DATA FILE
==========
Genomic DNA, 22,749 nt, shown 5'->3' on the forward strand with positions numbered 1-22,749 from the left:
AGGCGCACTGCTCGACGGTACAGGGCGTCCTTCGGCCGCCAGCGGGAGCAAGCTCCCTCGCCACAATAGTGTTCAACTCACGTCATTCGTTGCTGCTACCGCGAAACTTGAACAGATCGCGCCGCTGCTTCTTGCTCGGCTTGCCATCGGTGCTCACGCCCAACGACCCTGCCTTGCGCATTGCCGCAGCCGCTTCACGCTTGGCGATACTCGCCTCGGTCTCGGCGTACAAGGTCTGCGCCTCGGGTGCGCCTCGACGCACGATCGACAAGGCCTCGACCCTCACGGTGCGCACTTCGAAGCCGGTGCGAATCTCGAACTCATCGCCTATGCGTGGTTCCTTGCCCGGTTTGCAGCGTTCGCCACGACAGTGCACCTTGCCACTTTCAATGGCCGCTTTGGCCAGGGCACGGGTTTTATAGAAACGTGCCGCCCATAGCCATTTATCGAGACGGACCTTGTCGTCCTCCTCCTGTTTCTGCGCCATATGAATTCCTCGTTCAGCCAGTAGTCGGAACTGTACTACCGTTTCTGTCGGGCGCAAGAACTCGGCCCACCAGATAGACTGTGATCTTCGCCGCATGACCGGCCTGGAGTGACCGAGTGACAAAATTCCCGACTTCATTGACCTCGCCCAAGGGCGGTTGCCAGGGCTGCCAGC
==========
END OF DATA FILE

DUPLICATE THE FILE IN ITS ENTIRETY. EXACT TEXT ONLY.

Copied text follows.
Genomic DNA, 22,749 nt, shown 5'->3' on the forward strand with positions numbered 1-22,749 from the left:
AGGCGCACTGCTCGACGGTACAGGGCGTCCTTCGGCCGCCAGCGGGAGCAAGCTCCCTCGCCACAATAGTGTTCAACTCACGTCATTCGTTGCTGCTACCGCGAAACTTGAACAGATCGCGCCGCTGCTTCTTGCTCGGCTTGCCATCGGTGCTCACGCCCAACGACCCTGCCTTGCGCATTGCCGCAGCCGCTTCACGCTTGGCGATACTCGCCTCGGTCTCGGCGTACAAGGTCTGCGCCTCGGGTGCGCCTCGACGCACGATCGACAAGGCCTCGACCCTCACGGTGCGCACTTCGAAGCCGGTGCGAATCTCGAACTCATCGCCTATGCGTGGTTCCTTGCCCGGTTTGCAGCGTTCGCCACGACAGTGCACCTTGCCACTTTCAATGGCCGCTTTGGCCAGGGCACGGGTTTTATAGAAACGTGCCGCCCATAGCCATTTATCGAGACGGACCTTGTCGTCCTCCTCCTGTTTCTGCGCCATATGAATTCCTCGTTCAGCCAGTAGTCGGAACTGTACTACCGTTTCTGTCGGGCGCAAGAACTCGGCCCACCAGATAGACTGTGATCTTCGCCGCATGACCGGCCTGGAGTGACCGAGTGACAAAATTCCCGACTTCATTGACCTCGCCCAAGGGCGGTTGCCAGGGCTGCCAGC